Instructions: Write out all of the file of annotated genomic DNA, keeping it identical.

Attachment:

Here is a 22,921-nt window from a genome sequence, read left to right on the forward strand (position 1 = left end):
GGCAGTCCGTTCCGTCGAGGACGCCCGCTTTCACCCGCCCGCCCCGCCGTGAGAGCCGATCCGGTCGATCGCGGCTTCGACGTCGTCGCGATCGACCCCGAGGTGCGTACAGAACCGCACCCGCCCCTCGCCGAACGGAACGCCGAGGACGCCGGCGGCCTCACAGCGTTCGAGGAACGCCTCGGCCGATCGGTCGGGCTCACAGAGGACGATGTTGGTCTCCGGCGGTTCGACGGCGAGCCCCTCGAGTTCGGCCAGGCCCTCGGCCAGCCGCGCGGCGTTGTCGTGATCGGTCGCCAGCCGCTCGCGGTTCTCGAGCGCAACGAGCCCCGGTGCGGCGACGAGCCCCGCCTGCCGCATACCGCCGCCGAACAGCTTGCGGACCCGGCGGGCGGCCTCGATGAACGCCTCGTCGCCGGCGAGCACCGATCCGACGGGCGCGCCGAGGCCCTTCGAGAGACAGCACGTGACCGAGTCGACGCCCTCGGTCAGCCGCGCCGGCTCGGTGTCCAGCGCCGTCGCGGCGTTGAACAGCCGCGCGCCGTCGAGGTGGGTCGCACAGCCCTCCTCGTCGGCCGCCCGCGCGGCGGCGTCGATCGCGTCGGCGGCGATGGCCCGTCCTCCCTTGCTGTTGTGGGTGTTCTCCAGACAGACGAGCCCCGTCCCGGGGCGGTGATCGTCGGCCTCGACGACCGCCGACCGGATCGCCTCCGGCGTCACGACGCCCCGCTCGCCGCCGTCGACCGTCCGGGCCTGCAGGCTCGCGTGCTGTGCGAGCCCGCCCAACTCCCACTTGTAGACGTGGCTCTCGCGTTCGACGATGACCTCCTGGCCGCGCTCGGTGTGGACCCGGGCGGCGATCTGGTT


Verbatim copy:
Here is a 22,921-nt window from a genome sequence, read left to right on the forward strand (position 1 = left end):
GGCAGTCCGTTCCGTCGAGGACGCCCGCTTTCACCCGCCCGCCCCGCCGTGAGAGCCGATCCGGTCGATCGCGGCTTCGACGTCGTCGCGATCGACCCCGAGGTGCGTACAGAACCGCACCCGCCCCTCGCCGAACGGAACGCCGAGGACGCCGGCGGCCTCACAGCGTTCGAGGAACGCCTCGGCCGATCGGTCGGGCTCACAGAGGACGATGTTGGTCTCCGGCGGTTCGACGGCGAGCCCCTCGAGTTCGGCCAGGCCCTCGGCCAGCCGCGCGGCGTTGTCGTGATCGGTCGCCAGCCGCTCGCGGTTCTCGAGCGCAACGAGCCCCGGTGCGGCGACGAGCCCCGCCTGCCGCATACCGCCGCCGAACAGCTTGCGGACCCGGCGGGCGGCCTCGATGAACGCCTCGTCGCCGGCGAGCACCGATCCGACGGGCGCGCCGAGGCCCTTCGAGAGACAGCACGTGACCGAGTCGACGCCCTCGGTCAGCCGCGCCGGCTCGGTGTCCAGCGCCGTCGCGGCGTTGAACAGCCGCGCGCCGTCGAGGTGGGTCGCACAGCCCTCCTCGTCGGCCGCCCGCGCGGCGGCGTCGATCGCGTCGGCGGCGATGGCCCGTCCTCCCTTGCTGTTGTGGGTGTTCTCCAGACAGACGAGCCCCGTCCCGGGGCGGTGATCGTCGGCCTCGACGACCGCCGACCGGATCGCCTCCGGCGTCACGACGCCCCGCTCGCCGCCGTCGACCGTCCGGGCCTGCAGGCTCGCGTGCTGTGCGAGCCCGCCCAACTCCCACTTGTAGACGTGGCTCTCGCGTTCGACGATGACCTCCTGGCCGCGCTCGGTGTGGACCCGGGCGGCGATCTGGTT